Venezuela’s Weird Inauguration Day Has Arrived, But Chávez Has Not

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Hugo Chávez - Venezuela - election - inauguration
A child walks past a mural depicting Venezuela's President Hugo Chávez in Caracas January 8, 2013.

As Venezuelan President-elect Hugo Chávez remains hospitalized in Havana, regional leaders are arriving in Caracas Thursday to attend a unique transition of power involving a constitutional dilemma only slightly ameliorated by an unsurprising last-minute high court decision allowing the ailing leader to be sworn into office later.

Less a presidential inauguration and more a celebration of a continued incumbency, the president-elect’s most loyal constituents – known as Chávistas – will don their own home-made presidential sashes in symbolic act summed up by the comments made by National Assembly leader Diosdado Cabello on Wednesday.

“Anyone who has a sash, bring it along, because tomorrow the people will be invested as president of the republic, because the people are Chávez,” Diosdado Cabello, the president of the National Assembly, said Wednesday at a public rally, according to the New York Times. “All of us here are Chávez, the people in the street are Chávez, the lady who cooks is Chávez, the comrade who works as a watchman is Chávez, the soldier is Chávez, the woman is Chávez, the farmer is Chávez, the worker is Chávez; we’re all Chávez.”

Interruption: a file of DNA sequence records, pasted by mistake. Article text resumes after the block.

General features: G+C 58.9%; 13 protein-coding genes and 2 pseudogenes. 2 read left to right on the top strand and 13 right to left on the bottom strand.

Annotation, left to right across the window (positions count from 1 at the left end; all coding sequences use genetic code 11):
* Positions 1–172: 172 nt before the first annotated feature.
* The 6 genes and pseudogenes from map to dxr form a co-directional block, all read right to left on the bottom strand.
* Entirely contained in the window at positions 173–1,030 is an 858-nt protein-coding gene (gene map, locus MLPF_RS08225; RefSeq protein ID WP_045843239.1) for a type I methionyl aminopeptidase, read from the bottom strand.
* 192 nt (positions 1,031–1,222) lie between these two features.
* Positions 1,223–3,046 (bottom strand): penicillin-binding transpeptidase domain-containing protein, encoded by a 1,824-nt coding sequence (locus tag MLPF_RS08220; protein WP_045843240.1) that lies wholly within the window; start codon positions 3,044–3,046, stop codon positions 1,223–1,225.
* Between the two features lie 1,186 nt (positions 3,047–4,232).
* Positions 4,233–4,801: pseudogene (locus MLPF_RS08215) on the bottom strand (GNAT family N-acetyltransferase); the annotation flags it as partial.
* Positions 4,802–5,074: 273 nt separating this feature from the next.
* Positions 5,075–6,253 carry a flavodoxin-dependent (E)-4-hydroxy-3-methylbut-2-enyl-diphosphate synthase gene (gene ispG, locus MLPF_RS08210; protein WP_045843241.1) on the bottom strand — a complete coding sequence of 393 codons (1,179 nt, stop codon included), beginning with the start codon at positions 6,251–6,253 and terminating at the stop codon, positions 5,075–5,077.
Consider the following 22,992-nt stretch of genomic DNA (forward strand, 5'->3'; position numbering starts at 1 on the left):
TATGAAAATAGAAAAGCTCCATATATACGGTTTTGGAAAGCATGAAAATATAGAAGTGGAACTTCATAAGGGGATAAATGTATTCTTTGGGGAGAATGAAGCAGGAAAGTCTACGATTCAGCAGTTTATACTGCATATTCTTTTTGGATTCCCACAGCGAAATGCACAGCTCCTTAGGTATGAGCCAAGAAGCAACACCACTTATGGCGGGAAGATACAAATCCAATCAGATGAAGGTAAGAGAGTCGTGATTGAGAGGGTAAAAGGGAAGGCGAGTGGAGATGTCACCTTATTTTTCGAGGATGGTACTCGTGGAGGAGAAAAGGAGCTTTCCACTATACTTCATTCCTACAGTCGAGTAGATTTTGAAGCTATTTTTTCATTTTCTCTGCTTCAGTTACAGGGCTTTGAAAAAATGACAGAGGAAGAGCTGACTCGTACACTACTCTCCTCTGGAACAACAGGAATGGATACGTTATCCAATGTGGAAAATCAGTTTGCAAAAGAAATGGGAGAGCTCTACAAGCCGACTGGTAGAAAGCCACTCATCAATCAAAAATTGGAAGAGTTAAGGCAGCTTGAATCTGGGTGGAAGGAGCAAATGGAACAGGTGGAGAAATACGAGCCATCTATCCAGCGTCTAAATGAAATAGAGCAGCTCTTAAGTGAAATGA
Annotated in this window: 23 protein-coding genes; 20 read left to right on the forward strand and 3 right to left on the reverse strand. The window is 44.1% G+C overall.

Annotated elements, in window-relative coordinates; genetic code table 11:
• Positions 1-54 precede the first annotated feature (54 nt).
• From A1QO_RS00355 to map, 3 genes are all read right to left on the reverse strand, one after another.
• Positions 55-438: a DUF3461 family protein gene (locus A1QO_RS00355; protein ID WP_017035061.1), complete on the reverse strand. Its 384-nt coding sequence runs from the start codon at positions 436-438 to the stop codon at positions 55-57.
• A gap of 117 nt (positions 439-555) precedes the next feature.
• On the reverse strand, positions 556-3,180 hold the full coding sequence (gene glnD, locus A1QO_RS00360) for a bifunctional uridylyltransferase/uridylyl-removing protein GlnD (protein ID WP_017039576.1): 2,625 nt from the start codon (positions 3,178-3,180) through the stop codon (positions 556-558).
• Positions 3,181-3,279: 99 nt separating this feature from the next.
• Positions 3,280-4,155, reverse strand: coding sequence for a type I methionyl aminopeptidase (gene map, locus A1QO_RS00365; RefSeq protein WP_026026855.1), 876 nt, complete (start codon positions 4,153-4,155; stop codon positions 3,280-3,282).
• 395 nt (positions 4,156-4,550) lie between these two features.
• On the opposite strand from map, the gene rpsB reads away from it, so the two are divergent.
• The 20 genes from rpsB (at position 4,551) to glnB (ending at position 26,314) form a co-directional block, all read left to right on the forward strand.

But Venezuelans who aren’t Chávez (literally or symbolically) have decried a ruling on Wednesday by the pro- Chávez Supreme Tribunal of Justice, declaring that since the ailing leader was an incumbent, he never stopped being president and therefore doesn’t need to take the oath on Jan. 10 as stipulated by the country’s Constitution. A day earlier National Assembly Speaker Diosdado Cabello announced that lawmakers would give Chávez “all the time he needs to recover and return to Venezuela,” according to the local El Universal newspaper. Vice President Nicolas Maduro is handling day-to-day operations.

Cecilia Sosa, a former head of the Venezuelan high court, said on CNN Wednesday evening that she considers the court’s decision unconstitutional and that Cabello, not Maduro, is supposed to be the head of the caretaker government, suggesting that Chávez’s choice of his vice president suggests a rift between the Chávistas and other member of Venezuela’s left.

But the opposition Unified Democratic Panel alliance said they would appeal the court’s decision to allow Chávez to remain in power in absentia indefinitely, and take their complaints to the Organization of American States (OAS) and Mercosur to force the government to at least name Speaker Cabello as interim president.

Hours before the start of inauguration day, center-right Governor of Miranda state Henrique Capriles held a press conference decrying Chávez’s ruling United Socialist Party of Venezuela of intimidating opponents. He also pointed out that only a small number of Latin American presidents were attending what he called a political act.

Henrique Capriles, who lost to Chavez in October's presidential vote, implored regional leaders not to attend today’s ceremony.

Nicaraguan President Daniel Ortega, Uruguayan President Jose Mujica and Bolivian President Evo Morales and are among state leaders or ministers attending.

Chávez is reportedly suffering complications linked to his fourth surgery in Havana on Dec. 11 for an undisclosed form of cancer around the pelvic area. Last week a high-ranking delegation traveled to Havana that included two ministers, the assembly speaker and family members.

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